Delayed versus early initiation of renal replacement therapy for severe acute kidney injury: a systematic review and individual patient data meta-analysis of randomised clinical trials.
This study recently published in the Lancet is an individual patient data meta-analysis (IPDMA) of randomised clinical trials evaluating initiation strategies for renal replacement therapy (RRT) in the context of severe acute kidney injury.
Indeed, there is intense debate on this timing: some advocate to start RRT as soon as the AKI is severe (early strategy) whereas others consider that withholding RRT in the absence of complications (severe hyperkalemia or acidosis or pulmonary congestion) is a better choice (delayed strategy).
Several important RCTs on the timing of RRT were published in the recent years (including the AKIKI trial in NEJM by our team). The bulk of evidence from these studies favours a delayed strategy which allows avoiding useless and potentially dangerous procedures in an important number of patients (but does not affect mortality). No meta-analysis on individual data was ever performed. Indeed, previous meta-analyses (including from The Cochrane Collaboration) were done on study level and yielded inconsistent results.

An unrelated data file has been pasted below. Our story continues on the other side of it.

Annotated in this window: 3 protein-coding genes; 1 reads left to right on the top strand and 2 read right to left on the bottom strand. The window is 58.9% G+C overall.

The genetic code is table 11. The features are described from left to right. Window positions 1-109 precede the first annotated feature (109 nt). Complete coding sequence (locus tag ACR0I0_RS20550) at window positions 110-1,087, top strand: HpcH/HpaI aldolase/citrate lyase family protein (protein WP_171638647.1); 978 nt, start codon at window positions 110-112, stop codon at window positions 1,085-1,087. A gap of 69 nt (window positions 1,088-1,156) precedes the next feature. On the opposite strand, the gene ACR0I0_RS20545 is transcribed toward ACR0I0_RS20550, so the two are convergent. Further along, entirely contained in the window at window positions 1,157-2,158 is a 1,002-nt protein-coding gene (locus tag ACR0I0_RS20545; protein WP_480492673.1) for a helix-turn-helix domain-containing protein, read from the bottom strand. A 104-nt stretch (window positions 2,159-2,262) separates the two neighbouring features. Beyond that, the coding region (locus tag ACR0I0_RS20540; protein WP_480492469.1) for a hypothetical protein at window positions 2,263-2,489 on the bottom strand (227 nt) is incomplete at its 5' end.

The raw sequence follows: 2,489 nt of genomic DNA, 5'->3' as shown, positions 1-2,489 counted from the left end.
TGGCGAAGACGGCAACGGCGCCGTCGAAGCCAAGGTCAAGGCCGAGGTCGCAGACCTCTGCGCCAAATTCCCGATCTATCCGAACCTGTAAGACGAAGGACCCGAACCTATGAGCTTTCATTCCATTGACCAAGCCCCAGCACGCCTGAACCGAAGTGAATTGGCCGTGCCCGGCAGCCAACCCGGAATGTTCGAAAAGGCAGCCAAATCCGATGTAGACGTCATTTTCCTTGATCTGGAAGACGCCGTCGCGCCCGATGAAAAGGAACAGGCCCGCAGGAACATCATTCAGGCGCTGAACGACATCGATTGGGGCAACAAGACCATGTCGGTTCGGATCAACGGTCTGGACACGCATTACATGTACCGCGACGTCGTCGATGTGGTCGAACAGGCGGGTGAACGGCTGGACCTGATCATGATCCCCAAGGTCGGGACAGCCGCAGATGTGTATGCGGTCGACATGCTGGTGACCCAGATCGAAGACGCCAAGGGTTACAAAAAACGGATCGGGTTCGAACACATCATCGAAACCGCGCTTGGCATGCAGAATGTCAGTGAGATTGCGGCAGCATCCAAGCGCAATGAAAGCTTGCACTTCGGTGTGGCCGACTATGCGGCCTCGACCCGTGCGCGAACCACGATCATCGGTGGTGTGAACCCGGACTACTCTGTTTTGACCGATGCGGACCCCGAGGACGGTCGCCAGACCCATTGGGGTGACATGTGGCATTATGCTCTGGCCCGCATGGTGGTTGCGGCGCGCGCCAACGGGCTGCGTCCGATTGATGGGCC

This IPDMA included 9 recent (<10 years) trials (2083 patients) with a low risk of bias. It shows with a high level of evidence that mortality was not reduced by a strategy of early RRT initiation in patients with severe acute kidney injury. Then, in the absence of urgent indication (life-threatening metabolic complication), initiation of RRT may be safely postponed. Delaying RRT initiation with close patient monitoring led to a reduced use of RRT which allows for resource saving.
In the present context of COVID-19 crisis, this study could not have come at a better time since limiting overuse of RRT may be useful to prevent consumable shortage.